That mores is strictly a matter of local custom cannot be denied. But that ethics is pure opinion also...? Maybe there are times for murder, and theft and slavery...Harry Harrison's immortal science fiction tale, the Ethical Engineer!
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About the Author
Harry Max Harrison (1925 - 2012) was an American science fiction author, known for his character the Stainless Steel Rat and for his novel Make Room! Make Room! (1966). The latter was the rough basis for the motion picture Soylent Green (1973). Harrison was (with Brian Aldiss) the co-president of the Birmingham Science Fiction Group.
Most Helpful Customer Reviews
Ethical Engineer based on 0 ratings. 4 reviews.
I was expecting the sequel to Deathworld to be at least slightly like the first. I expected it to be set on Pyrrus, concentrating on the people there fighting for survival and/or carrying out Jason's plans mentioned at the end of Deathworld. However, I was greatly disappionted. It is set on a desert planet with nomadic slave owners. Most of the first half is Jason searching for roots with the other slaves or arguing with Mikah, a sort of bounty hunter who captured him and took him off Pyrrus. I found this book to be extremely boring, but kept reading in the hope that it would get better. It didn't. Jason and Mikah have many ethically concerned aguments, all of which are boring and hard to follow. Mikah (who seems to be coming from a conservative, possibly Christian point of view), is continually made to be an ignorant, whining fool. (Don't worry, the "Christian" aspect of the book is quite hard to spot.) Although he won most of the arguments, Jason was a total jerk about it. (Come to think of it, nearly everyone was a total jerk.) Before the second chapter was halfway over, I wanted to wring both Jason and Mikah's necks. They spent time arguing that they should have used to escape! They acted like spoiled children. This story has a few redeeming aspects, I suppose, but there aren't many.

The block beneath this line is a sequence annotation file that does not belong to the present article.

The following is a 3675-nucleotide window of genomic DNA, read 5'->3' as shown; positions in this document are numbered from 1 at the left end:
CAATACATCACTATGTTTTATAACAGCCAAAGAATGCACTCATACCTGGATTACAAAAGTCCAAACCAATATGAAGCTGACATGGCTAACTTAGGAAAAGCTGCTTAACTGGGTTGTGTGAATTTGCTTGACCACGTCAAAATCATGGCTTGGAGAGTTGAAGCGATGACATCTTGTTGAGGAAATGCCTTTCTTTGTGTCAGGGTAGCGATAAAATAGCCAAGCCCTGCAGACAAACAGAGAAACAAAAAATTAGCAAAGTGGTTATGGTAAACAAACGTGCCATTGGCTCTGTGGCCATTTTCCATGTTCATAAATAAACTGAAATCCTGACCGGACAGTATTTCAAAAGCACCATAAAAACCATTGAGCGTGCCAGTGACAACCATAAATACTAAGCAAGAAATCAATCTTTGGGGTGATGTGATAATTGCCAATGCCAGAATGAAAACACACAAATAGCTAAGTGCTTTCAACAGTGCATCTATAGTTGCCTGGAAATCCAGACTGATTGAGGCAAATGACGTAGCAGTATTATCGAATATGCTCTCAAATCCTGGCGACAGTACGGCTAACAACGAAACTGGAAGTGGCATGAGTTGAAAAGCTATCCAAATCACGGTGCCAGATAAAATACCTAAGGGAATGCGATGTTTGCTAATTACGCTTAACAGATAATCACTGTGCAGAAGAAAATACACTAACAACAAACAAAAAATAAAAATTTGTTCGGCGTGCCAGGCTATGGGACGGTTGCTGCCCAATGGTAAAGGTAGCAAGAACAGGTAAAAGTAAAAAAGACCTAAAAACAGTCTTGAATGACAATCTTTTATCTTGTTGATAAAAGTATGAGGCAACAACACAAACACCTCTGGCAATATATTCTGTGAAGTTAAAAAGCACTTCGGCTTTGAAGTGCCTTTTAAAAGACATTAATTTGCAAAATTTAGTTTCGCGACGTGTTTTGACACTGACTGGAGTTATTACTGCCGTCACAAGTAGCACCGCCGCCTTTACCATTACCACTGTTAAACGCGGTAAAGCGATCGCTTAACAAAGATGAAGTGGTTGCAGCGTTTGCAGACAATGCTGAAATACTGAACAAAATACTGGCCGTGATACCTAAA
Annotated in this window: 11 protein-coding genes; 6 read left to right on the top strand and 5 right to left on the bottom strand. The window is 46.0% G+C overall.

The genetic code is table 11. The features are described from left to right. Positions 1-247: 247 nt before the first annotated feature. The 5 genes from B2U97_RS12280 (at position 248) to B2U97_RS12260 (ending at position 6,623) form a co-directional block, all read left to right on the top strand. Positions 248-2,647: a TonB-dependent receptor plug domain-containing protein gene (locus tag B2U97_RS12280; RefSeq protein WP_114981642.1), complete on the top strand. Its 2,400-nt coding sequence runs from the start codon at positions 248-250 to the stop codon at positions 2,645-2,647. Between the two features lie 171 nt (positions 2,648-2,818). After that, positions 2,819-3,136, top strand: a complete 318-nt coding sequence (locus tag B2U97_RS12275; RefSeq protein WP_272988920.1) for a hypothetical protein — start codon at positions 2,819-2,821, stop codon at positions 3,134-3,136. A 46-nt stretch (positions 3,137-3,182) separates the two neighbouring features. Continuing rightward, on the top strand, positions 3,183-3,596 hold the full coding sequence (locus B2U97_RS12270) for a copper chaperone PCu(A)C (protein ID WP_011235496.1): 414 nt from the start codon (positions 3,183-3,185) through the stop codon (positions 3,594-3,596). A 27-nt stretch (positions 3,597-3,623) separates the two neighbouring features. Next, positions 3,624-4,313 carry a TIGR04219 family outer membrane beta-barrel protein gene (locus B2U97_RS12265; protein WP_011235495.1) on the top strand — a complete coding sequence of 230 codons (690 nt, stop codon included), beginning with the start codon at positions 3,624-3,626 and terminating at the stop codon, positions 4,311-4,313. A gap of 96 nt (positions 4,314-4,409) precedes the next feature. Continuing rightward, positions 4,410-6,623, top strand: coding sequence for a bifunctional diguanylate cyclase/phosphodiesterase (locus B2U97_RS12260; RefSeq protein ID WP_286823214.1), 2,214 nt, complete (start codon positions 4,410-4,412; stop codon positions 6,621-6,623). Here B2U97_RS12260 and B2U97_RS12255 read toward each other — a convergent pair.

This book is in the public domain just look it up. You can get it legally free.
Imaginative, well-written tale of ethics and science.